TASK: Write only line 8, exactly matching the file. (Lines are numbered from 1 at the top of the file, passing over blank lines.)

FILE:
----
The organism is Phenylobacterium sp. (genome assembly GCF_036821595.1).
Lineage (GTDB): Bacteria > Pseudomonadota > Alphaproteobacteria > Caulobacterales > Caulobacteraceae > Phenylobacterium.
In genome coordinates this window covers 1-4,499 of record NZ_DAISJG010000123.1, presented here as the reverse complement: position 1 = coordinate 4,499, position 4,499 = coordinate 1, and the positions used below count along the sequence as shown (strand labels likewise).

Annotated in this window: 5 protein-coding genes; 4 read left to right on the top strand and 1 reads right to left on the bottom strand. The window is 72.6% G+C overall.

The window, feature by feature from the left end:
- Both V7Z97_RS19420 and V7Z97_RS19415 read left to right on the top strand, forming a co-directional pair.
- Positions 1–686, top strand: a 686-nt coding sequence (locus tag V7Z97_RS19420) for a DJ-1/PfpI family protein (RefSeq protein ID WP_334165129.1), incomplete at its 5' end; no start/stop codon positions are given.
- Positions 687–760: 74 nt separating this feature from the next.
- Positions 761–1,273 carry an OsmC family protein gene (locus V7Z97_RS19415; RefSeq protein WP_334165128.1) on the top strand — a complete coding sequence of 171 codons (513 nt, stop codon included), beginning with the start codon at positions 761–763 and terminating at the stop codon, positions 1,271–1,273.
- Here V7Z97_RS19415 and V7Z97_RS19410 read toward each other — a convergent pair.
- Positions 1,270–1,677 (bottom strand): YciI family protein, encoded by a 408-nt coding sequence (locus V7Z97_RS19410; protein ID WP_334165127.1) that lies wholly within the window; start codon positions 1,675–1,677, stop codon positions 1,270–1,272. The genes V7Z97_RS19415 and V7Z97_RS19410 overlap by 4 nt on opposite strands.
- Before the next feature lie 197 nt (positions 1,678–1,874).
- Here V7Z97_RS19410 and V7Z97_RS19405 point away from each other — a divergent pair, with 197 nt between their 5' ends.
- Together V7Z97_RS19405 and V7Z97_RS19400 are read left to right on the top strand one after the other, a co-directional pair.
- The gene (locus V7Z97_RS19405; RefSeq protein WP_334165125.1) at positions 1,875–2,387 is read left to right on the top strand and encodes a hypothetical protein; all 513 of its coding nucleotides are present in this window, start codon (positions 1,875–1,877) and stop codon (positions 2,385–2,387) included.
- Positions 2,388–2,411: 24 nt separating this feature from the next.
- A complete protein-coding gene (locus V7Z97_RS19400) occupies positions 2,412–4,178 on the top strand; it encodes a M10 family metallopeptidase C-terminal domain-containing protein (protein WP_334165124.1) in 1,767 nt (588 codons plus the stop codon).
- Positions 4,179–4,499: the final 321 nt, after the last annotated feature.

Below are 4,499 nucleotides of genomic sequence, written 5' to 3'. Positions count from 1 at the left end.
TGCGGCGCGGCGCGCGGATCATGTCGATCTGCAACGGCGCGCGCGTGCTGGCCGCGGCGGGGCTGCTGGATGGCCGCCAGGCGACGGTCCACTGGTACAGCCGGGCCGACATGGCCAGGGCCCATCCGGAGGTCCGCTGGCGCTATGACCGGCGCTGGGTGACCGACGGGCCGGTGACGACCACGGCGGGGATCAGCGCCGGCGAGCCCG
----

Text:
- Positions 687–760: 74 nt separating this feature from the next.